MOSCOW, Idaho -- City Parks and Recreation staff and T.R.E. Tree Services were shadowed Monday by protesters condemning the trimming of 18 trees along Washington Street to make room for the transport of two loads of refinery equipment by Imperial Oil/ExxonMobil up U.S. Highway 95 and Interstate 90 to its Kearl Oil Sands Project in Alberta, Canada.
T.R.E., contracting with the oil company, was granted the tree trimming permit Friday by Parks and Recreation, which oversaw the work that started at 9 a.m. Monday and finished around 1:20 p.m.
A small number of protesters, many affiliated with the grassroots conservation group Wild Idaho Rising Tide, came out to protest the city's allowance of the trimming, which they said would encourage many more oversized loads to make their way to the sands project, which they see as a pending ecological disaster, using Moscow as an industrial corridor.
Helen Yost, with Wild Idaho, said the trimming was just one example of "corporate privilege over the public good," and the protest was necessary on a larger scale to express people's dissatisfaction with the oil sands project, which she said would cause tons of pollutants to be expelled into the environment.
"We wouldn't be able to live with ourselves, essentially," she said. "We're trying to stay out of the way, but also make a point to our fellow citizens."
But with traffic limited on Washington Street during the trimming and protesters mounted on the other side of the project, Parks and Recreation director Dwight Curtis said he felt it was necessary to call Moscow Police out to the site.
"It was getting kind of crowded," he said. "We just thought we'd get a (police) presence."
Moscow Police Lt. Paul Kwiatkowski said officers responded to the call to make sure no one got in the way of the trimming, but also to ensure safety for everyone near where branches were falling.
"The sidewalk being as dangerous as it is , we wanted to make it safe for everybody. We got a call saying there was some difficulty here," he said, as a tree was being trimmed across the street from Gritman Medical Center. "It's going to be a long day. We'll leave when we think it's safe and everybody's being socially acceptable."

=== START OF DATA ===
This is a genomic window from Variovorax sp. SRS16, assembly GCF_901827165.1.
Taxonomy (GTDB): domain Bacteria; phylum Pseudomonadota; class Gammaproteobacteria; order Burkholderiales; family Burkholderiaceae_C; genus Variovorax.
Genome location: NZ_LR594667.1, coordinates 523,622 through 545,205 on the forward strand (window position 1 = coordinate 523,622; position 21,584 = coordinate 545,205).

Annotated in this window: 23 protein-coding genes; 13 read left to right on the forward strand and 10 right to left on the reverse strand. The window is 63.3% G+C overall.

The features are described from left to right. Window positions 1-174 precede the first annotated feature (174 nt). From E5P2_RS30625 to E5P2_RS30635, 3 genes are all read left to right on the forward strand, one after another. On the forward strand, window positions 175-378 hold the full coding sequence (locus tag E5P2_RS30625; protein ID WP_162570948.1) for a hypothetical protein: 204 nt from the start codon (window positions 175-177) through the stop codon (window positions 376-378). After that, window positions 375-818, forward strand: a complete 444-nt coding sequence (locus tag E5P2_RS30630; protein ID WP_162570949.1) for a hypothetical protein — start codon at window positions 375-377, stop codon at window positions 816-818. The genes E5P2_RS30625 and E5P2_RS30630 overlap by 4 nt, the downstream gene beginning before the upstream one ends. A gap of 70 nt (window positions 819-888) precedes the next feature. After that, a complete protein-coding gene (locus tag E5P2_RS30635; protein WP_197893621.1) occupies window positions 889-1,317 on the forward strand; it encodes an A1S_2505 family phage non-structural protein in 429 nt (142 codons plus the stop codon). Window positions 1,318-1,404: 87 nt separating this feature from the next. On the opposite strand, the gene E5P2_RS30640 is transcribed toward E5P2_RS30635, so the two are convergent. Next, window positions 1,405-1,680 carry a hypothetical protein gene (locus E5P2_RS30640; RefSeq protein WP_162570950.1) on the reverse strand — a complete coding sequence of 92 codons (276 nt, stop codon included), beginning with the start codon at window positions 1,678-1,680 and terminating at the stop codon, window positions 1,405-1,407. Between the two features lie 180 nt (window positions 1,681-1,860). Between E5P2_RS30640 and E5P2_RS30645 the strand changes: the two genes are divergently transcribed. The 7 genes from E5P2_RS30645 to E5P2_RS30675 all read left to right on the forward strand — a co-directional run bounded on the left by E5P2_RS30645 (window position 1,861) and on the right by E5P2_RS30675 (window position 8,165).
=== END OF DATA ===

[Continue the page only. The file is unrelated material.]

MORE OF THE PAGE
Protester Greg Freistadt said the trimming was just another representation of how Moscow was essentially a city in the way of the oil company's goal of shipping its refining equipment through Idaho, into Montana and finally to Alberta.
"Somebody's got to stand up against this. It's just too bad that the public's input and interests don't seem to matter much," he said, referring to previous public hearings hosted by the city over the passage of the two, now-permitted oversized loads through Moscow. "It's almost just put on for a show."
Andee Chosch-Pittenger said she felt the trimming was being done in a way that went against the original purpose of their planting on Washington Street, which was to beautify the area, and the branches were only being cut on the side facing the street creating an imbalance.
"By trimming one side, they are accelerating the growth on one side," she said. "If they trimmed the trees like that for me, I wouldn't pay them. As far as I'm concerned, the trees are being violated."
Curtis said half a cubic yard of mulch was produced by the trimming project -- to be used at T.R.E.'s discretion -- and "things went very smoothly. There were no incidents."
While the oil company could have moved its two loads as early as Monday, Imperial Oil spokesman Pius Rolheiser said the company will need to send its revised plan to ITD later this week, as well as finalize a contract with the Idaho State Police to escort the loads from the Port of Lewiston to the Montana border. Capt. Lonnie Richardson with ISP's Region 2 in Lewiston said the agency's prior obligations could prevent staff for the loads from becoming available for two to three weeks.
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(c) 2011, Moscow-Pullman Daily News, Moscow, Idaho
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